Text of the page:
Formerly known as hmbldt, dosist is derived from dosis, the Greek word for dose, or more precisely, “an exact portion prescribed, literally a giving or gift.” Hence, the company tagline: “delivering health and happiness”. Founded in 2016, dosist aims to deliver safe and targeted solutions to common ailments through its six blends: calm, sleep, relief, arouse, bliss, and passion.

    “If you want to go to sleep, do you want to figure out what OG Kush does for you? No, you want to buy a product that helps you sleep,” says Josh Campbell, explaining the straightforward nature of the pen and its blends. “People believe cannabis is simply about intoxication, which is not correct. It’s to be calmer, to be more relaxed, for sleep and pain management, and good sexual health.”

    Dosist’s unique offering is their dose pen, which was designed to accurately and appropriately deliver a targeted dose of cannabis oil. It is one of the only vaporization devices that delivers a metered dosage upon activation. The oil is heated to a perfect temperature each time so that potential medical properties of cannabis can be used to their utmost potential.

    Using CO2 extraction and pesticide-free products, CBD, THC and the terpenes are pulled out, and then re-formulated back together. The products also feature an intuitive design that vibrates after a complete 2.25mg dose, ensuring a consistent, and effective experience.

    The pens are currently available in California and sold primarily through a network of dispensaries. When it comes to Canada, the company is solely focused on its lobbying efforts. Earlier in May 2018, Campbell testified to the Canadian Senate on recommendations to The Cannabis Act.

    (article continues..)

    I saw these in a dispensary in Sacramento.  They were a bit pricey so I figured I'd wait and see if the price comes down eventually.  Looks like a good product.
    "Love and only love will break it down"
    -Neil Young
    ***********
    M.I.T.S.





  • oftenreadingoftenreading Victoria, BCPosts: 8,465
    brianlux said:
    I read this "article", which is really mostly marketing, from a link on the Vancouver Sun newspaper. Their concept seems to be to take the guesswork out of it for the inexperienced user and emulate the medical model. 

    https://www.thegrowthop.com/cannabis-business/cannabis-experts/could-a-pen-be-mightier-than-a-pill

    In a survey conducted by Nanos Research in 2017, 80 percent of respondents admitted receiving a prescription in the past six months. What’s baffling? Many don’t take them, as highlighted in an NYT analysis last year.

    Reasons being:
    People don’t understand the value of what they’re prescribed.
    People forget to take them — a whopping 60 percent of them.
    People are confused by the complex drug regimens.

    So, imagine one’s surprise and piqued interest in coming across a solution to the aforementioned crisis in the form of a pen. Yes, you heard that right. This pen not only made it to TIME magazine’s 25 Best Inventions of 2016 list but is also described as “cannabis that could replace pills”.

    Meet dosist, an award-winning wellness company (Fast Company listed it as one of 2018’s Top 10 Most Innovative Companies in the health sector). Dosist has been working in the Canadian market for a year but remains unavailable for purchase as cannabis concentrates and vaporizers are not included in Bill C-45. The exclusion prompted the company to launch an advocacy campaign—using the line “Not Available in Canada”—urging the government to swiftly legalize and regulate concentrates and vape pens, supported by a call to action rallying Canadians to email their MPs.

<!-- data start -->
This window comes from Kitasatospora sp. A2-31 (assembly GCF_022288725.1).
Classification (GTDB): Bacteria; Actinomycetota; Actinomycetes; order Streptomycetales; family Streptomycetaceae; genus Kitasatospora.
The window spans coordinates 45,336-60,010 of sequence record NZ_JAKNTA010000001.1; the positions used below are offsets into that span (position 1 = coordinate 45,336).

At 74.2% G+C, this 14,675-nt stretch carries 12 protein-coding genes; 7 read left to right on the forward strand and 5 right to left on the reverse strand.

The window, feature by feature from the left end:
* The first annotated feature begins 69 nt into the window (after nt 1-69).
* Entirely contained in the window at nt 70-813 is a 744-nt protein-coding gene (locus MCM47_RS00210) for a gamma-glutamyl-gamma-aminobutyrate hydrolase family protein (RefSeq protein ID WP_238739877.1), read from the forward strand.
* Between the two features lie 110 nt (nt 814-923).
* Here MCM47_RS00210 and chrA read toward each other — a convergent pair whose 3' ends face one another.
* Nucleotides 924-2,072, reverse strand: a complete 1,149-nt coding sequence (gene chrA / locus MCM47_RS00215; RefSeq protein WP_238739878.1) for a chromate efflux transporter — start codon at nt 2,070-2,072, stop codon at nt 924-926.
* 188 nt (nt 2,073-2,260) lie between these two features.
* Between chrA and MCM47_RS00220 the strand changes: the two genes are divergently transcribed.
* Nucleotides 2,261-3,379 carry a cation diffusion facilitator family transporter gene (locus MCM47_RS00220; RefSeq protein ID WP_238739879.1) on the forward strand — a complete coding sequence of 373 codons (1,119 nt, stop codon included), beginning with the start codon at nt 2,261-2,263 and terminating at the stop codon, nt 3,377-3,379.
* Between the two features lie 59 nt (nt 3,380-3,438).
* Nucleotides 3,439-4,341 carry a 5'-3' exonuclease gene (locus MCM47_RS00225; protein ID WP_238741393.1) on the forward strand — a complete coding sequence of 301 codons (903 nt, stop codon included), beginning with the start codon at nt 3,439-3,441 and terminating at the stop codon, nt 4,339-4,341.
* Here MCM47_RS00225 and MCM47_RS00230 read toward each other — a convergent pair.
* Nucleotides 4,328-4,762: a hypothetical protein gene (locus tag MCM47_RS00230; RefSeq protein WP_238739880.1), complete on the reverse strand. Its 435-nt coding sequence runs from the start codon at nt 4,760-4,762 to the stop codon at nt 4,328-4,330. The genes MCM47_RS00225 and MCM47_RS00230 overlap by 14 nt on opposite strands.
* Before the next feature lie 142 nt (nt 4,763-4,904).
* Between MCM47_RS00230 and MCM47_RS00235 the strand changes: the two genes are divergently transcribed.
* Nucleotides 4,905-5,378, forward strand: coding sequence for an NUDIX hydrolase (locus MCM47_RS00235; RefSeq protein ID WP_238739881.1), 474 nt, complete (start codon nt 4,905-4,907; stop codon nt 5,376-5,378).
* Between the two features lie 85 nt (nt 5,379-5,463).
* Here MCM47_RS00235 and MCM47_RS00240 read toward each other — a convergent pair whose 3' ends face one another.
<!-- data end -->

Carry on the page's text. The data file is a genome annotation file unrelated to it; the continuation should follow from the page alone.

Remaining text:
“As part of our advocacy, we have a whole bunch of billboards in Toronto and Vancouver stating that our products are not available,” explains Josh Campbell, President of dosist, adding, “For a novice user or a 35-year-old-mum who wants to try cannabis, the current environment will be very challenging. So we are asking Canadians: here are the facts, write to your MP, and urge them to allow dose control technology.”

    What is dosist and do we really need it in Canada?

    Formerly known as hmbldt, dosist is derived from dosis, the Greek word for dose, or more precisely, “an exact portion prescribed, literally a giving or gift.” Hence, the company tagline: “delivering health and happiness”. Founded in 2016, dosist aims to deliver safe and targeted solutions to common ailments through its six blends: calm, sleep, relief, arouse, bliss, and passion.

    “If you want to go to sleep, do you want to figure out what OG Kush does for you? No, you want to buy a product that helps you sleep,” says Josh Campbell, explaining the straightforward nature of the pen and its blends. “People believe cannabis is simply about intoxication, which is not correct. It’s to be calmer, to be more relaxed, for sleep and pain management, and good sexual health.”

    Dosist’s unique offering is their dose pen, which was designed to accurately and appropriately deliver a targeted dose of cannabis oil. It is one of the only vaporization devices that delivers a metered dosage upon activation. The oil is heated to a perfect temperature each time so that potential medical properties of cannabis can be used to their utmost potential.